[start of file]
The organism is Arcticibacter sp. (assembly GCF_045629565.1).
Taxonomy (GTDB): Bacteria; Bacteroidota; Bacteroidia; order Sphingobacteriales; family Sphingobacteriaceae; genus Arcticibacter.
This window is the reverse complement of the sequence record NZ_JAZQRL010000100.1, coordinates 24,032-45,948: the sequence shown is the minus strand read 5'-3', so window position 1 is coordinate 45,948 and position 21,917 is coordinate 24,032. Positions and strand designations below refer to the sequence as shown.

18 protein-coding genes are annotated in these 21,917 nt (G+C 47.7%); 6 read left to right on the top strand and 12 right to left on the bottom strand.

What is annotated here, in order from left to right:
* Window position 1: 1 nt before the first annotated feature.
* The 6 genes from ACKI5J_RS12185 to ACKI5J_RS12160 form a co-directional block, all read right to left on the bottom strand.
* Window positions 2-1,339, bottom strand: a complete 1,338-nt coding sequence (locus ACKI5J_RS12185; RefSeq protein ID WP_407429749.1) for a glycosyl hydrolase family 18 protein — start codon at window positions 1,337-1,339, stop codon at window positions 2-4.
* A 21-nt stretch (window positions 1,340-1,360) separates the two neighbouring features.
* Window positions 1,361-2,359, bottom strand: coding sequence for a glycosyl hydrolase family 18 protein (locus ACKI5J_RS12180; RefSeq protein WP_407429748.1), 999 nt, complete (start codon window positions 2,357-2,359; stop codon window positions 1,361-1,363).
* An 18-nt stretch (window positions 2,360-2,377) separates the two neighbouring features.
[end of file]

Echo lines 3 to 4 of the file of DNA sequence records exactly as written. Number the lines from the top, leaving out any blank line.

This window is the reverse complement of the sequence record NZ_JAZQRL010000100.1, coordinates 24,032-45,948: the sequence shown is the minus strand read 5'-3', so window position 1 is coordinate 45,948 and position 21,917 is coordinate 24,032. Positions and strand designations below refer to the sequence as shown.

18 protein-coding genes are annotated in these 21,917 nt (G+C 47.7%); 6 read left to right on the top strand and 12 right to left on the bottom strand.